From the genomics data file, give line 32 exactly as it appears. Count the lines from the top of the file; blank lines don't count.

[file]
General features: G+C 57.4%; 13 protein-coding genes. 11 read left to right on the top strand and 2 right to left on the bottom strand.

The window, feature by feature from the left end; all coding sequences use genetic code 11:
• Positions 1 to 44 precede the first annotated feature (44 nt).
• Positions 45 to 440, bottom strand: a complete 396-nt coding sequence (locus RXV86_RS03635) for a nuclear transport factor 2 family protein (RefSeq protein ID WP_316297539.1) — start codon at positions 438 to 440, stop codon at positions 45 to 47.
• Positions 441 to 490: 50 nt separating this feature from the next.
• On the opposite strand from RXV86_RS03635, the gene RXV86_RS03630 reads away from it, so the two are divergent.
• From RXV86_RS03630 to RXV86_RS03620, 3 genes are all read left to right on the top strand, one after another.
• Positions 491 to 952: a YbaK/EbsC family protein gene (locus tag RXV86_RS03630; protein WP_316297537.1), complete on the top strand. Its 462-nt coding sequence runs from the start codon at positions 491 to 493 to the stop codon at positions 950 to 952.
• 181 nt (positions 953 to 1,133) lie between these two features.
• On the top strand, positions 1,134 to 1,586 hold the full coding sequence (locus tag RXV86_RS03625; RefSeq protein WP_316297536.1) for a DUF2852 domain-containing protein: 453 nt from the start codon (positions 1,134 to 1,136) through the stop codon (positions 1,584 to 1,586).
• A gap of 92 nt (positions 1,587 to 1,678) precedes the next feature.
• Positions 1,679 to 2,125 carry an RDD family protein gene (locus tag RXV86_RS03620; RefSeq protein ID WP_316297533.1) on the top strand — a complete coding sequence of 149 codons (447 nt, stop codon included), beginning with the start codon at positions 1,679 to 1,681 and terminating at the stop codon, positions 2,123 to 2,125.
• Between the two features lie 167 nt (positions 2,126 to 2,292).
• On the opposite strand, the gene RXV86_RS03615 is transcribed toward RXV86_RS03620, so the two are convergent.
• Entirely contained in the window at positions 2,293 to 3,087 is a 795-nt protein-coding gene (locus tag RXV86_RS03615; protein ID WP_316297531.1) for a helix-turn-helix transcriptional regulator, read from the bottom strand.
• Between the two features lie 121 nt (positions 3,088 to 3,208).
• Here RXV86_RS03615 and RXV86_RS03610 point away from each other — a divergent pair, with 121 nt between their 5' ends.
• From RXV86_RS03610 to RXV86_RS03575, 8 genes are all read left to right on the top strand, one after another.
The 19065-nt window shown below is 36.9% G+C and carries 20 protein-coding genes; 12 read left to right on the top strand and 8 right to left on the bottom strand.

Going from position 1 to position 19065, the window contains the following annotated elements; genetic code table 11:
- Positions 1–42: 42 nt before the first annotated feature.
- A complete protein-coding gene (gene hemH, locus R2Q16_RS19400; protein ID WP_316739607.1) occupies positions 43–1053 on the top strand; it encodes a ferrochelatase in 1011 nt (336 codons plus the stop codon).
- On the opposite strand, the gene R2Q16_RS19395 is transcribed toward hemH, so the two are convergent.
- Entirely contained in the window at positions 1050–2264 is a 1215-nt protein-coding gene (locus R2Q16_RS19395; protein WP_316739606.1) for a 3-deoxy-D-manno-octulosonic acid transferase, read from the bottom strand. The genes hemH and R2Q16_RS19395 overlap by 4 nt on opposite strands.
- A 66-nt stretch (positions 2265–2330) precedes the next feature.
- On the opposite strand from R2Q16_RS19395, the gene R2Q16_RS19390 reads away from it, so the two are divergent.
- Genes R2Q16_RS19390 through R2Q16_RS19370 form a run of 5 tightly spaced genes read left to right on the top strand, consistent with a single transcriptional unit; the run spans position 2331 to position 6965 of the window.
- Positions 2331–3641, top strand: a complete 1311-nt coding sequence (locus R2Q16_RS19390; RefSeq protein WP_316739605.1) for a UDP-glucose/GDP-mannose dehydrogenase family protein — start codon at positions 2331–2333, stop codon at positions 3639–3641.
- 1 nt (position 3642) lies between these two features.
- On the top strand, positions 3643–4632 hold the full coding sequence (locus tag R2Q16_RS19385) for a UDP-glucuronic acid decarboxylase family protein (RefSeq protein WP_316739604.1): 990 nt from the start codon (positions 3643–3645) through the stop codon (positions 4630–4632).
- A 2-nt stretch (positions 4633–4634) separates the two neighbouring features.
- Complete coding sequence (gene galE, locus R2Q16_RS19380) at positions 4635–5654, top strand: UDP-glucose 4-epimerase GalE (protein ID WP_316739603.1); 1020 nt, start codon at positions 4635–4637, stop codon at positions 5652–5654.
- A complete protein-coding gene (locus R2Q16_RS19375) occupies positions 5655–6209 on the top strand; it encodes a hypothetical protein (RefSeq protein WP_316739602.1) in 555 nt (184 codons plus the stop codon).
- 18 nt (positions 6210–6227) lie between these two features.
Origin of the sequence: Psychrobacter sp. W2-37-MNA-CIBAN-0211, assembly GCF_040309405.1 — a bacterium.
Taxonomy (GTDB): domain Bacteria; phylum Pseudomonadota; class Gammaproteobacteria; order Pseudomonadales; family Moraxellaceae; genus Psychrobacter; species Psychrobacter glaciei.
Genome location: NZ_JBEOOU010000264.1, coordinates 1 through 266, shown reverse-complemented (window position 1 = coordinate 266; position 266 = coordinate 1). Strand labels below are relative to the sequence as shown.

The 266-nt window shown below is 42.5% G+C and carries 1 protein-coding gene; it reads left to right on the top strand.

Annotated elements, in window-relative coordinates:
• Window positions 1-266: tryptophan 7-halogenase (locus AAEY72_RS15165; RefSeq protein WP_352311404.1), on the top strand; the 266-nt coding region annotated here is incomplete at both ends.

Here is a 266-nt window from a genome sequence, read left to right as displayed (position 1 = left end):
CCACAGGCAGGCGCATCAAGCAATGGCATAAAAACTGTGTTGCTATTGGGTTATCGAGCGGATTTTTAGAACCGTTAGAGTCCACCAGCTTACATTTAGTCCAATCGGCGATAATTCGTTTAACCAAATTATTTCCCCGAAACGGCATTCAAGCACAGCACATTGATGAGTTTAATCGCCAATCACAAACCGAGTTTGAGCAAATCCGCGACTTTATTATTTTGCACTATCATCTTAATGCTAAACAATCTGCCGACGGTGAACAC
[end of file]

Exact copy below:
- Complete coding sequence (gene galE, locus R2Q16_RS19380) at positions 4635–5654, top strand: UDP-glucose 4-epimerase GalE (protein ID WP_316739603.1); 1020 nt, start codon at positions 4635–4637, stop codon at positions 5652–5654.